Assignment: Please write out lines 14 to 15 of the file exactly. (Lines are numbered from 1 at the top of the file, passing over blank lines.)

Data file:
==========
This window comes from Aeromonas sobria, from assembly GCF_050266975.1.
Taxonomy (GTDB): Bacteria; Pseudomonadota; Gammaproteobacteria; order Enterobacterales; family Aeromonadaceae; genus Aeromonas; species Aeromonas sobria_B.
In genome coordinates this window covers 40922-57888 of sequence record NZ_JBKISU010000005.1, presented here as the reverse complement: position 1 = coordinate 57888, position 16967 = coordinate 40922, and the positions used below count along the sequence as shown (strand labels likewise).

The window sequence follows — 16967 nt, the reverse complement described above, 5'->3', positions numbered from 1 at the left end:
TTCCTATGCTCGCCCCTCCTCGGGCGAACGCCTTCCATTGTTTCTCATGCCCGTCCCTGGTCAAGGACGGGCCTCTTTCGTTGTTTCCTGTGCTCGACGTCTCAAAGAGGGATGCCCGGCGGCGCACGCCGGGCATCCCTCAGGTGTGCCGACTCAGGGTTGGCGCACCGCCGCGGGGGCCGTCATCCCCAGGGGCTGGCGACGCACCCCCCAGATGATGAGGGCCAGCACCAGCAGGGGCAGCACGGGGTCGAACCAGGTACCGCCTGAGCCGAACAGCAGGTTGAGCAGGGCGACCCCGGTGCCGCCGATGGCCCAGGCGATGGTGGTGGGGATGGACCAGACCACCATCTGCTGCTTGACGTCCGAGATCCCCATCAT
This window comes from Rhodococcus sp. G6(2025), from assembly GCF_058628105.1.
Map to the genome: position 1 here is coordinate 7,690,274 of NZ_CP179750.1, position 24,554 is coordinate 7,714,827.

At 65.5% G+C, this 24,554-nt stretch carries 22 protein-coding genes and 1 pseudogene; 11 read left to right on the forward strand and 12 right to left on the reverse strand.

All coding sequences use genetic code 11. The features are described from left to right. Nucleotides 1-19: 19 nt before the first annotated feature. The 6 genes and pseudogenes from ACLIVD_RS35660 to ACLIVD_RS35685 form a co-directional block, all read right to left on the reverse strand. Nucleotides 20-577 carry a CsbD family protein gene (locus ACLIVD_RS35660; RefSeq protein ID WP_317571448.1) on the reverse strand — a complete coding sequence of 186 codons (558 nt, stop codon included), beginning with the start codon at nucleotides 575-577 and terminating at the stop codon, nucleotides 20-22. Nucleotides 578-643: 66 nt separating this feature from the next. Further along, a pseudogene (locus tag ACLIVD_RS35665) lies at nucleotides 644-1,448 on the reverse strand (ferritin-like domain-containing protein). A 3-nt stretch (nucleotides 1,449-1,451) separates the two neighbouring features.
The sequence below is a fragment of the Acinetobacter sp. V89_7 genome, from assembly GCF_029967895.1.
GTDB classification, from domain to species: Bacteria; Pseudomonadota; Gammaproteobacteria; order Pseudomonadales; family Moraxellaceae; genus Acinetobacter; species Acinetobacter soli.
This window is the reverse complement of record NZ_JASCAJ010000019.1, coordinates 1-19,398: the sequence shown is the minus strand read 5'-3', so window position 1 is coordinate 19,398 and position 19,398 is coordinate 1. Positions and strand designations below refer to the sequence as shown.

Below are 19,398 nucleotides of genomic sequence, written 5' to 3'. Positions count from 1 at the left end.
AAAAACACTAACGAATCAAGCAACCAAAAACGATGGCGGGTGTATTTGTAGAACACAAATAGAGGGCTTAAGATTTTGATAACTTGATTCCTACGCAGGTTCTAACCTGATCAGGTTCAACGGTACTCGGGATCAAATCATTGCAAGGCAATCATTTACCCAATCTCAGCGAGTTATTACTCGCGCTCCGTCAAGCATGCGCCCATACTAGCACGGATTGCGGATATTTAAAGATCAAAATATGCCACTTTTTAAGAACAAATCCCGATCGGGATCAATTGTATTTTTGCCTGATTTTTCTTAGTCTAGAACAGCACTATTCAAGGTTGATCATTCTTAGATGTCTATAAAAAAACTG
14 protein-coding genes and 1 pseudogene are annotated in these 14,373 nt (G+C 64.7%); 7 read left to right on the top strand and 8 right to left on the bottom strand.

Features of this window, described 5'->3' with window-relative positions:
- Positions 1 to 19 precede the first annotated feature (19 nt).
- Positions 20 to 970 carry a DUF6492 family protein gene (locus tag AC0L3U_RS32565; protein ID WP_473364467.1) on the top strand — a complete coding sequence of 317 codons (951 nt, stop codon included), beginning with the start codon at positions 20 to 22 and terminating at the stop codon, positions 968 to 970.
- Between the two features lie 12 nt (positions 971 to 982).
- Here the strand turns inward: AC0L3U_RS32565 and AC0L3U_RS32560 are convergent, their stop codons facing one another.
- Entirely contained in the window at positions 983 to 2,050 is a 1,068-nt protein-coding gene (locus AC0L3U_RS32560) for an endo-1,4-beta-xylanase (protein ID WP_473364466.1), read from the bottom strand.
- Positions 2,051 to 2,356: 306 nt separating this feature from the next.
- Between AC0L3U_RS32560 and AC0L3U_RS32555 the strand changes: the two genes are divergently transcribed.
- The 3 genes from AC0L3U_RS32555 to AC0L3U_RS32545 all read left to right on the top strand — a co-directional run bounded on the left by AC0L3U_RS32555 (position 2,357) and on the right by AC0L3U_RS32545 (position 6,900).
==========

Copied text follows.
AAAAACACTAACGAATCAAGCAACCAAAAACGATGGCGGGTGTATTTGTAGAACACAAATAGAGGGCTTAAGATTTTGATAACTTGATTCCTACGCAGGTTCTAACCTGATCAGGTTCAACGGTACTCGGGATCAAATCATTGCAAGGCAATCATTTACCCAATCTCAGCGAGTTATTACTCGCGCTCCGTCAAGCATGCGCCCATACTAGCACGGATTGCGGATATTTAAAGATCAAAATATGCCACTTTTTAAGAACAAATCCCGATCGGGATCAATTGTATTTTTGCCTGATTTTTCTTAGTCTAGAACAGCACTATTCAAGGTTGATCATTCTTAGATGTCTATAAAAAAACTG
14 protein-coding genes and 1 pseudogene are annotated in these 14,373 nt (G+C 64.7%); 7 read left to right on the top strand and 8 right to left on the bottom strand.